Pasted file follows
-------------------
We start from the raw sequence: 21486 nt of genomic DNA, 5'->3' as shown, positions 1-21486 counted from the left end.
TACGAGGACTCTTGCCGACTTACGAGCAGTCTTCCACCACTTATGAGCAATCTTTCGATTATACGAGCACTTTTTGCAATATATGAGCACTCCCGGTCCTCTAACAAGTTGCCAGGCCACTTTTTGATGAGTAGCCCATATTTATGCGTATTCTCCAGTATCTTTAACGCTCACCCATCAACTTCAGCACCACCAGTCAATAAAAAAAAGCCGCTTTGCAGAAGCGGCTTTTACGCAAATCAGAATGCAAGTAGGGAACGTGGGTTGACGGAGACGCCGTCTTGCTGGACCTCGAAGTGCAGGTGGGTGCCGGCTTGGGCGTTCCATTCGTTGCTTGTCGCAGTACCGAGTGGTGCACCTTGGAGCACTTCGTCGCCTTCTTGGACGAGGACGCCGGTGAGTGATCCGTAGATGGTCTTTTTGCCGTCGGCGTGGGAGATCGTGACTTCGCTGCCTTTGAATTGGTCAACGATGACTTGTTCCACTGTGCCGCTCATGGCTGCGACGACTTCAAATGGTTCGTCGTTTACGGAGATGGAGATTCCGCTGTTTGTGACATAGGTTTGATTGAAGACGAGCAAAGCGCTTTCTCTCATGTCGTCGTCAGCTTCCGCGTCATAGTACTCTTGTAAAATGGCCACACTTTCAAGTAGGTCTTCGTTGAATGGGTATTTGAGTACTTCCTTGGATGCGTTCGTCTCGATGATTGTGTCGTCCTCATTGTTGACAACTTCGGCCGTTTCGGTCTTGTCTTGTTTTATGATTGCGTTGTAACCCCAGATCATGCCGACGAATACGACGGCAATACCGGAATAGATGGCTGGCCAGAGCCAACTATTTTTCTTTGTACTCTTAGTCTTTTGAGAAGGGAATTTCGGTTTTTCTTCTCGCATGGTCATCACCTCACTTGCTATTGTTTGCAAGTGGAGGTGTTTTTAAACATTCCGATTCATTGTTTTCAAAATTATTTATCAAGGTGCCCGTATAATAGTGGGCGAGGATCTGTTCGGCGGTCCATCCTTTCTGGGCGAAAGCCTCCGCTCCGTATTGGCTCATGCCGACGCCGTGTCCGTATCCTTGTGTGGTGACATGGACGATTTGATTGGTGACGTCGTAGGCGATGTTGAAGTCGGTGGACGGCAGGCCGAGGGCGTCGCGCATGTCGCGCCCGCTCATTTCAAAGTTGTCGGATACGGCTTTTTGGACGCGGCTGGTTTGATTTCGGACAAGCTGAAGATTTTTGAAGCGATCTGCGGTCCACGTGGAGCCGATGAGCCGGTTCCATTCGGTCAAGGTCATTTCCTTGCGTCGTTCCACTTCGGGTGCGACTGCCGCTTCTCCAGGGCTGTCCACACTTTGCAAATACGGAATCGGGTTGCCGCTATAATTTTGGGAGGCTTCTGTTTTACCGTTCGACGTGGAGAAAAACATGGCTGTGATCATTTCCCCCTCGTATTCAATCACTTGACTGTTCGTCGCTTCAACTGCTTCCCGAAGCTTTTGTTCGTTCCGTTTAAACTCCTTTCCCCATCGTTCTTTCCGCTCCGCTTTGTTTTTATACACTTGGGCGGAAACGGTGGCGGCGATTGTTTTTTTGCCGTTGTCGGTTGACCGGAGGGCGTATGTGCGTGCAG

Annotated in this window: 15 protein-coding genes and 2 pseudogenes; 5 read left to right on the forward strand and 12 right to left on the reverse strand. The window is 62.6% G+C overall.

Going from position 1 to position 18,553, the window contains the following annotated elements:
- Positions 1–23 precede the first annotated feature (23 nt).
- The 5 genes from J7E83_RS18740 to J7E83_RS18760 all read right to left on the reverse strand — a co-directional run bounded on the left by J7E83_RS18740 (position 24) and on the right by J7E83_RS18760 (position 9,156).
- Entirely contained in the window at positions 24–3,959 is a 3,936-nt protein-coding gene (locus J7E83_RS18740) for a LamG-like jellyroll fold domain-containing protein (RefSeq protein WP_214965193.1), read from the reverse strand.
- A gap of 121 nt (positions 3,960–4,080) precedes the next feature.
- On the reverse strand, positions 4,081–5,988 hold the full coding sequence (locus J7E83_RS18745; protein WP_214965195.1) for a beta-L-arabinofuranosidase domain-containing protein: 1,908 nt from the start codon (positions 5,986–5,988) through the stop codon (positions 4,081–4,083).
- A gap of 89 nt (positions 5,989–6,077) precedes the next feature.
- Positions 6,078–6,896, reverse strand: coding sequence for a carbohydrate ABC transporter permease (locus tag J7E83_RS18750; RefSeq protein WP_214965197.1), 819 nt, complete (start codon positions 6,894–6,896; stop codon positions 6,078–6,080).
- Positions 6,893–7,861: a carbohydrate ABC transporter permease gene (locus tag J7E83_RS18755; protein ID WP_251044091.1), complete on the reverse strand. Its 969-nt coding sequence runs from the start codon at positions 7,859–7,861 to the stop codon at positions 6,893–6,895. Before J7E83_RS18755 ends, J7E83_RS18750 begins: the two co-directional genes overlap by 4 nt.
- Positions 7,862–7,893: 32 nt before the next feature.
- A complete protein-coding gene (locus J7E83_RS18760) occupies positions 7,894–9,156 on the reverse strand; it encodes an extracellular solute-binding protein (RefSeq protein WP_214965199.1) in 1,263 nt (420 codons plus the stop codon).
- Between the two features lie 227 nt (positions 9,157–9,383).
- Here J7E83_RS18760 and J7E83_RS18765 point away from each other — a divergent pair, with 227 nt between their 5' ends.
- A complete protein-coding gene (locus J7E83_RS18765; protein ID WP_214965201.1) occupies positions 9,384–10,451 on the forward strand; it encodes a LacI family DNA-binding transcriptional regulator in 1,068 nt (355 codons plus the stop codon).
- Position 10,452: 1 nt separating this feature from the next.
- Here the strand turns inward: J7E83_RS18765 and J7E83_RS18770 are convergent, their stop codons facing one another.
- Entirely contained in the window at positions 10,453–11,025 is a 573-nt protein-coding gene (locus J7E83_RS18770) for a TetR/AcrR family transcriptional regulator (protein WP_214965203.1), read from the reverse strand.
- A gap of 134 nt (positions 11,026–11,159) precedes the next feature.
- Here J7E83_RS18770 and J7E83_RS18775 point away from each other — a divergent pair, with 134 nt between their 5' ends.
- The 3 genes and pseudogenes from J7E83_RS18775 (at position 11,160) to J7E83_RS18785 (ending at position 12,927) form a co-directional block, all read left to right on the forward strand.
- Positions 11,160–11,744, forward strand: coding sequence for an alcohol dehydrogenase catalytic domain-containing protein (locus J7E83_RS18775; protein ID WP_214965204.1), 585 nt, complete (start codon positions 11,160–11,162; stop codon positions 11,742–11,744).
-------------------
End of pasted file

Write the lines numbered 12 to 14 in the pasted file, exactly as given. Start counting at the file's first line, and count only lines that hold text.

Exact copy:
- Positions 6,893–7,861: a carbohydrate ABC transporter permease gene (locus tag J7E83_RS18755; protein ID WP_251044091.1), complete on the reverse strand. Its 969-nt coding sequence runs from the start codon at positions 7,859–7,861 to the stop codon at positions 6,893–6,895. Before J7E83_RS18755 ends, J7E83_RS18750 begins: the two co-directional genes overlap by 4 nt.
- Positions 7,862–7,893: 32 nt before the next feature.
- A complete protein-coding gene (locus J7E83_RS18760) occupies positions 7,894–9,156 on the reverse strand; it encodes an extracellular solute-binding protein (RefSeq protein WP_214965199.1) in 1,263 nt (420 codons plus the stop codon).